It doesn’t come out of nowhere. You can feel it brewing, churning deep within you, gathering force in the darkness. Something wicked this way comes. *COUGH*, your body lurches out of stasis and your lungs curdles up. There is a burning sensation in the throat. It feels like you had eaten glass and it got caught up in a web (of deceit and deception). Things are going to get bad. You had been doing so well, hitting all the targets, doing the necessary, but nope, something is going to derail you in the next few weeks, you just know it. It is around the corner, the flu, the migraine, the cramps, the rashes, the invasion from foreign pathogens. You have been mired in it before and escaped after a few days of torment, but good health is something we take for granted, something we toss about until it is wrested from our hands.
The worst part about training is the not-training-because-you-have-fallen-sick. Sickness is involuntary and debilitating. It makes you vulnerable when you had spent all the time before training to be anything but. It wipes out whatever gains you had worked hard on over the past few weeks and months and years. No matter how many precautions you take or protests you make, sometimes, things are beyond your control. Sometimes, a virus, a parasite takes over your body forcefully and renders it not your own. They stick a flag on it, declare themselves kings, and proceed to turn the natural order of things upside down. Skulking through the bloodstream, they exit via violent coughs, an action you have to perform for the sake of performance and doesn’t make you feel any better. They make you double down, comb through records of what you had eaten, and toss them out without a second look. Because of that, you have to be stationed near a bathroom to clean up whatever mess they cause. They rifle through your innards as if they were looking for an imaginary pot of gold, a ransom you would only be too happy to have paid if you could. You lay in bed, unable and unwilling to do anything or see anyone. Fighting the sickness seems futile at the moment. Whatever you do, whatever you touch, seems to be infected with germs. Why drag others into the misery? And you long to be healthy again, full of energy, fighting the good fight, or being able to prep for one.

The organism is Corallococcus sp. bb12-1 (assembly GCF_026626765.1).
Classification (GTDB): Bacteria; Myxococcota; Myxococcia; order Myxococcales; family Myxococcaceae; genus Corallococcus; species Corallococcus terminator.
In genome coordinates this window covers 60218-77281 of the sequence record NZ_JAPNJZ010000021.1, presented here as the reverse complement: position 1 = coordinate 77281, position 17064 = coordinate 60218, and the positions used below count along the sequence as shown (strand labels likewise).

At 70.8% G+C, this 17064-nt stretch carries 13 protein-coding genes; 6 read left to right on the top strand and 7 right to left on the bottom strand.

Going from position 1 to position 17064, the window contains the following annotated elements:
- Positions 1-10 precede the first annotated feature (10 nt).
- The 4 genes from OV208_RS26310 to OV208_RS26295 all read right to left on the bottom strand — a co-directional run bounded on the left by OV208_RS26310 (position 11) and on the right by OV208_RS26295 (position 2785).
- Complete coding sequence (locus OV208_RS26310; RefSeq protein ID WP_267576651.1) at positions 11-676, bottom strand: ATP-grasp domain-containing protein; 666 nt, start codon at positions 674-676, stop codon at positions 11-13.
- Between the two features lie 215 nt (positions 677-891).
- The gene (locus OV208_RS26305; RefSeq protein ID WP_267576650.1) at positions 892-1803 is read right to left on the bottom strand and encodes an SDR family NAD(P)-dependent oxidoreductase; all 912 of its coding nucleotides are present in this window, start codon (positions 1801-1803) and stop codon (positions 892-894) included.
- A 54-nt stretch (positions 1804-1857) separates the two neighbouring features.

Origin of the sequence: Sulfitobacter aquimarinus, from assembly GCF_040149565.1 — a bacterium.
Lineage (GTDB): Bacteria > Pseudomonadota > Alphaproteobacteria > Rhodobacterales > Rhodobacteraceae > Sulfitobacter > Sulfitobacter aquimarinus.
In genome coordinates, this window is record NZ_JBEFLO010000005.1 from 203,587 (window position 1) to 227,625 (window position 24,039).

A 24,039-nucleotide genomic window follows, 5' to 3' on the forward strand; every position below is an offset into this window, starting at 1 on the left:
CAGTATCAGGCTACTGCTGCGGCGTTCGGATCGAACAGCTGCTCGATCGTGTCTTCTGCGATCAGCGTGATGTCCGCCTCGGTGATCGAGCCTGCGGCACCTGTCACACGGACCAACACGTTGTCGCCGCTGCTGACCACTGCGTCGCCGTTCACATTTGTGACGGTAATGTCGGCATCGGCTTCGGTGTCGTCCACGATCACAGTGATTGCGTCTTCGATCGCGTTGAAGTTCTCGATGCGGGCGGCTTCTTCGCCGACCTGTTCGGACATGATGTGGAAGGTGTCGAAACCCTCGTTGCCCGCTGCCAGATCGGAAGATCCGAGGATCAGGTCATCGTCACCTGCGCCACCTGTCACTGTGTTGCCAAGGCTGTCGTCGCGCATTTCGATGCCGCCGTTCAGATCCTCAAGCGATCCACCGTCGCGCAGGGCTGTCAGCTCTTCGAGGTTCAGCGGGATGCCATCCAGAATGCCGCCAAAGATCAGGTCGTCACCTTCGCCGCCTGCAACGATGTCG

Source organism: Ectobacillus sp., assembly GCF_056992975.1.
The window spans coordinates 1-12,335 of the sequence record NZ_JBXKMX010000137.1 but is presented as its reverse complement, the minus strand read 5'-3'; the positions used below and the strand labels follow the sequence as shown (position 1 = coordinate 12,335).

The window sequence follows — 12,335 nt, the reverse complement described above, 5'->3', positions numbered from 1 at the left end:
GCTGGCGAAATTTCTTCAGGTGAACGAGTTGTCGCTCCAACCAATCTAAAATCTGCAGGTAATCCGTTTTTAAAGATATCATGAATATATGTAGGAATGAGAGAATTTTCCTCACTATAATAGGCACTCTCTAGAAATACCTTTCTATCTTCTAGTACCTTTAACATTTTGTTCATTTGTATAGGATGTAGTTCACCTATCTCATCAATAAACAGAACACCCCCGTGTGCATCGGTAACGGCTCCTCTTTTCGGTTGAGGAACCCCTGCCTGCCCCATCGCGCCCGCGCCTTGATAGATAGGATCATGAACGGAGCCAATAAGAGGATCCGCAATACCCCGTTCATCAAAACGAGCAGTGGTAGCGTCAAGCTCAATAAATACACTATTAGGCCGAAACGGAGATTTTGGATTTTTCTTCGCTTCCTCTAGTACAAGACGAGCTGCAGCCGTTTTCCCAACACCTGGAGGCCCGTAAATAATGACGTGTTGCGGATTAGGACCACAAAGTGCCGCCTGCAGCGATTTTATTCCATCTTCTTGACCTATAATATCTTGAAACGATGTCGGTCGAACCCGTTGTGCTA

The body shudders, marked by an authority that it does not recognise. “Put a hot compress!”, “drink this honey lemon!”, other people flit about, offering suggestions and ways to feel better. They don’t work. The rot is stuck right deep. It is internal; it can only be purged. Your own organs don’t obey the usual commands. The limbs lie by your side listlessly, either by their own design or swayed by the parasite. Perhaps the latter. After all, parasites live on or in other organisms and thrive to the detriment of their host. In a haze of lethargy and wretchedness, it is easy to conflate the two. You forgot which came first: the body or the parasite. You lie on the bed, feeling weak and wonder what was the moment, the exact point in the timeline, that the parasite had landed. Would it have been any different if you knew? Probably not. The sickness still persists in the present. You just want things to get back to normal!! Time to handle it.
So you drag yourself out to see the doctor, take the prescribed medicine, and hope for the best. And try not to think about how much training or work or fun you are missing out on. Not think about the stamina and progress that are being lost in the meantime. Maybe with this forced break, you can bounce back stronger and fitter than before, you can come back at 100%! Optimism is key! But you also know that the effects of being sick are real and lasting. Muscle mass has been lost, fat is put on, you don’t know if you can trust yourself to function at 100%, or if there is a new normal that is lesser than before. Maybe you are no longer as physically encumbered, but the irritations are mental now. You close your eyes, go to bed for one more night, wishing to both rewind time and to skip forward, to when all is good again. How long would that take, and what is the cost?
Eventually, you do recover. Finally! Not a moment too soon. The parasite is cast out. Toxins have been spewed. Your limbs remember how it was like to be free, to move in synchronicity with the body. You breathe deeply and exhale. Easily. All the tension and restlessness from before has been released. The natural order is restored, quite as suddenly as it was disrupted. You wonder what was the fuss all about. The body is always stronger than you give it credit for. It survives to fight another day. It was like a fever, a rash, an annoyance to process and get over. You open your eyes and see the road outstretched for your taking. And damn, you gotta make up for the lost time, so you begin to run, even though it makes you pant and wheeze, but hey, at least this time, you chose it.